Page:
A day on the Ohio River and higher thoughts than mine…

We took the boat on the Ohio River for our most recent outing. No big deal, right? Can’t be much different than the Allegheny or Monongahela, which are the usual paths.
For those unfamiliar with Western Pennsylvania, the Allegheny and Monongahela Rivers meet in Pittsburgh to form the Ohio River. The confluence of these three rivers – The Point- is both an important site for barge traffic and a lovely attraction for water lovers.
Having chosen a launch point directly across from where the Beaver River joins the Ohio, approximately 25 miles from the Point, we packed a great lunch and set off. The weather was lovely, the river looked calm, and there was little traffic. It seemed like a great day for the novice boater – me – to get some driving and docking experience.

We headed toward the city, knowing the pool would end in ten miles at the Sewickley lock, but eager for sights we had not seen from the water. Immediately, I was surprised by the width and depth of the Ohio River. I have driven along and across the Ohio, so it seemed silly to be startled by what is, after all, two rivers combined. But looking atthe river and being on the river are very different experiences.
While the weather conditions were ideal, the water was choppy…no, CHOPPY!  I quickly learned two lessons: the bumpiness of going upstream is directly proportional to the breadth and depth and being at the helm makes turbulence more evident.
The journey was fine. We had no trouble, just a bit of discomfort at times, but were happy to reach the lock and turn around. Heading the other way, the river was the same, but seemed much calmer. The scenery was the same, but the driver had much more opportunity to enjoy it.
So a leisurely boat ride becomes a story of life.
At least my life…maybe yours too?
I have been thinking about rounding that bend on the Allegheny when the Ohio comes into view…about how much fun it is to have a passenger for whom this view is new.
I have been thinking about how the perspective changes when traveling a distance on this bigger, swifter river, rather than passing briefly through it on the way to the Monongahela.
I have been thinking about how life expands in the same way – sometimes unexpectedly. A gentle ride becomes deeper, faster, potentially choppier in a flash.
The boat tosses…and sometimes I toss with it.
Maybe that has never happened to you?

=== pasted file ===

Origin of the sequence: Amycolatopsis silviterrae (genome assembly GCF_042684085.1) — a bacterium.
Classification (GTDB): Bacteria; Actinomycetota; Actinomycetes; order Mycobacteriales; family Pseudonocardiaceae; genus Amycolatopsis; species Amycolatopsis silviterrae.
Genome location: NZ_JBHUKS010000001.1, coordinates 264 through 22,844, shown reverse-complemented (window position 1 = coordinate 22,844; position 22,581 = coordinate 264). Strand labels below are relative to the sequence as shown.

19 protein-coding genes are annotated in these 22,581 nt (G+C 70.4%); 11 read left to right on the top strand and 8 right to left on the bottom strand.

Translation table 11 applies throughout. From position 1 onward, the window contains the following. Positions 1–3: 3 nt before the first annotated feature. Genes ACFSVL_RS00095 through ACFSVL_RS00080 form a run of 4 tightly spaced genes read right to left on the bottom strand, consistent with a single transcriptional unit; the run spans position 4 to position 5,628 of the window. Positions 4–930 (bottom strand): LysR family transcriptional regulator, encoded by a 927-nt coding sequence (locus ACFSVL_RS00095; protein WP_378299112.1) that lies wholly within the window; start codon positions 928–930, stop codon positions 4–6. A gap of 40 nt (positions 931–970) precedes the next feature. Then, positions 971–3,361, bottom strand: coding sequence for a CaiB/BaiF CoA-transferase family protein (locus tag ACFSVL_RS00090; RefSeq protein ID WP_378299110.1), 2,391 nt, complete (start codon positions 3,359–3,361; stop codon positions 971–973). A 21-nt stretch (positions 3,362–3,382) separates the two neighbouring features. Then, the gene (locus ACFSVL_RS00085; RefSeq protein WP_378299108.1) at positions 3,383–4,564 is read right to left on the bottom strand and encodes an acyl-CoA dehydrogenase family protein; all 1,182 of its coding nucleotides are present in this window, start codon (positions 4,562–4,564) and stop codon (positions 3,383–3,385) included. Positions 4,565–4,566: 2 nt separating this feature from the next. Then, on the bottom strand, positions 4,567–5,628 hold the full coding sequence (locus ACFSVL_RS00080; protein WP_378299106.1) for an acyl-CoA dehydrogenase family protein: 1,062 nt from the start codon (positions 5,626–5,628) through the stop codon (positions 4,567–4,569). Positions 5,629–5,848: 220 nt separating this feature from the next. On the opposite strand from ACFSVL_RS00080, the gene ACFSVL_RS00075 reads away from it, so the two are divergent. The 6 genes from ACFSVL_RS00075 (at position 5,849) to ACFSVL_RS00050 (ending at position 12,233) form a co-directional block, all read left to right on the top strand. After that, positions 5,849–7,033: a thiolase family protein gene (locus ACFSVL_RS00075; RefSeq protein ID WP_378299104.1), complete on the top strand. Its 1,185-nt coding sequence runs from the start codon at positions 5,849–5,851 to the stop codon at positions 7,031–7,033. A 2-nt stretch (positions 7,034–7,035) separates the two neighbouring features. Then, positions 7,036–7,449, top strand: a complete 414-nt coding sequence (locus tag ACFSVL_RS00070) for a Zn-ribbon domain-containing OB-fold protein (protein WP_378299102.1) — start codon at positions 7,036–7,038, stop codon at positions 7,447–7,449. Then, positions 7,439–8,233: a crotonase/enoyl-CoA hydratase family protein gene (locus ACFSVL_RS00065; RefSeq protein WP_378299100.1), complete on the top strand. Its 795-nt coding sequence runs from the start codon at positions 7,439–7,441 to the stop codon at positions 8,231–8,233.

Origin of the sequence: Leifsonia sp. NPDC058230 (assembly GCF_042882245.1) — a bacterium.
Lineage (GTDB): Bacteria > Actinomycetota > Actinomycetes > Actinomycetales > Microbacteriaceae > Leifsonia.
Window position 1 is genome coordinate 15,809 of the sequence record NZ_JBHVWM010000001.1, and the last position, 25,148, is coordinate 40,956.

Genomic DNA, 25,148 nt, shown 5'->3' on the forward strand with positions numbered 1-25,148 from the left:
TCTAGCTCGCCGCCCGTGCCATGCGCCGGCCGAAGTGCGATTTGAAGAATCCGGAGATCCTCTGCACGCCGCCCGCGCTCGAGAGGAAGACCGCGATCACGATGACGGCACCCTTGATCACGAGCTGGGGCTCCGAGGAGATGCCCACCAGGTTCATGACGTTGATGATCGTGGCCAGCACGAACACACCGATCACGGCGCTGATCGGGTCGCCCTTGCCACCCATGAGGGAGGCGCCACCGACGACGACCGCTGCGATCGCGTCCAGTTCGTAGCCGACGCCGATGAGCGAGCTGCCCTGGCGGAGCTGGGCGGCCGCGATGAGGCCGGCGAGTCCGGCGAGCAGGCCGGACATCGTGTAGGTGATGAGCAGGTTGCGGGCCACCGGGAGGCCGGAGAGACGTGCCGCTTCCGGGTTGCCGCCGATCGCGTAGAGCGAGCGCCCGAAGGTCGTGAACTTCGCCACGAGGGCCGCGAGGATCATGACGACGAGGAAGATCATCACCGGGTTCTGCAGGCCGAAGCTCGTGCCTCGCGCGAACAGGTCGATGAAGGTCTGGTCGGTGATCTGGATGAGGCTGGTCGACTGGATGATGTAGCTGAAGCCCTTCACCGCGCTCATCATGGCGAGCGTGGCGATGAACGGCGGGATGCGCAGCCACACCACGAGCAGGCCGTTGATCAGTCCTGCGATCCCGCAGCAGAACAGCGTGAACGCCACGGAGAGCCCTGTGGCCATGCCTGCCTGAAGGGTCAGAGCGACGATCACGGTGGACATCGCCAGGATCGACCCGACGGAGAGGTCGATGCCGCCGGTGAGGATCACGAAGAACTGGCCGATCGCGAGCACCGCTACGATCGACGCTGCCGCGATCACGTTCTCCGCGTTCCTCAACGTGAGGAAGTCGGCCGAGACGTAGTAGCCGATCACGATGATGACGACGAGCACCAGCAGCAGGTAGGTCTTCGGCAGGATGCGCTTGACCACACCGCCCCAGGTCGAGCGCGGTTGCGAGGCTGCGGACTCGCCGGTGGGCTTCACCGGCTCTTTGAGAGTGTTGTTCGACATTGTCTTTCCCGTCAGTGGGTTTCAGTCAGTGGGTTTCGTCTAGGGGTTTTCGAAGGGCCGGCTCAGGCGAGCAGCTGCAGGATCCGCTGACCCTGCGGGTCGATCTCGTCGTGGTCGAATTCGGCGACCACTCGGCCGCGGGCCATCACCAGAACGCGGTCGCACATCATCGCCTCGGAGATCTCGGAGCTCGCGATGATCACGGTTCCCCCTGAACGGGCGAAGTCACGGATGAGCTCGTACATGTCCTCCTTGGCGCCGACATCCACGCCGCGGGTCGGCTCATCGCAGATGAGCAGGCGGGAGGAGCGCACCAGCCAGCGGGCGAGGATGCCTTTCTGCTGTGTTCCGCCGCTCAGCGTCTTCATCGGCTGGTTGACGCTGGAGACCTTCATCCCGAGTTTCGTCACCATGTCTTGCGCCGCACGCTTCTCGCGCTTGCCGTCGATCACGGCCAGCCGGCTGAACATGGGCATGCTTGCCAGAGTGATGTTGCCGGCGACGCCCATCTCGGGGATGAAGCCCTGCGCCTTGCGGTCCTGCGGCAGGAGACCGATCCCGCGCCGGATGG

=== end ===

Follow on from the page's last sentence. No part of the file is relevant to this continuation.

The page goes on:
I have been thinking about the incredible difference between upstream and downstream.
There are necessary journeys in this life, pools of water we must travel. Sometimes, it seems the path is absolutely upstream with no way around that.
It’s certainly true that if your boat launch is in Cincinnati and you want to go to Pittsburgh, upstream is the only way.
I have been thinking about my proclivity to make journeys upstream when they don’t need to be.
Maybe you don’t do that?
I have been about the nature and character of God, and about my faith. Do I believe that all things work together for good[1]? Do I believe suffering produces patience which produces character which produces hope that never fails[2]? Do I believe it is even possible to count all my troubles as joy[3]?
Do I?
Do you?
It has taken many years and many heartaches and much surrender to learn this: Everything I want, everything good is downstream. By design.
I don’t believe God is a cruel captain who forces us to travel upstream. I believe He is more of a white water guide. The way is not smooth. There are lots of rocks. Big ones. Dangerous ones. And whirlpools and fast currents.  The vessel is a two-person kayak. Me and God. It works best if he leads and I listen for direction. Our path is downstream.
You might argue and say I don’t know your journey. You’re right. But I know mine.
You might say you have made many journeys fighting the current. I know. I have too.
You might not like it when I say it was my choice, and probably yours as well.
You might scream, “How HOW HOW was it my choice??”
Hear these words from Isaiah 55:
The Lord says, “My thoughts are not like your thoughts. Your ways are not like my ways.
 Just as the heavens are higher than the earth, so are my ways higher than your ways and my thoughts higher than your thoughts.
Rain and snow fall from the sky and don’t return without watering the ground.
They cause the plants to sprout and grow, making seeds for the farmer and bread for the people.
The same thing is true of the words I speak. They will not return to me empty.
They make the things happen that I want to happen, and they succeed in doing what I send them to do.

Is there anything about those words that sounds “upstream”?
Everything I want, everything good is downstream. Everything.
But God will let me go upstream. He will let me turn the boat around and paddle in futility. He allow me to furiously paddle in one direction until I am spinning in place.
His ways are downstream. Not always smooth. But always downstream.
His thoughts point downstream. Not without storms and tears. But always downstream.
I can choose for my ways and thoughts to be aligned with His or to be upstream. My choice.
I have been making a new habit of thinking about what I am thinking about and asking myself, “Upstream or downstream?”
It might sound odd, but let it roll round in your head for a bit. 
Picture a river with rapids. Then examine your thoughts. Upstream or downstream?
And know this – everything you want is downstream.
We will talk more about this soon.
In the meantime, I would be honored to hear your thoughts.
BP



[1] Romans 8:28
[2]Romans 5:3-5
[3] James 1:2
Beth Painter is, among many other things, a writer and motivational speaker. You can follow her on Facebook on the “Think Big focus small” page.

Beth is available to speak to your group about how to make your dreams and desires come to life!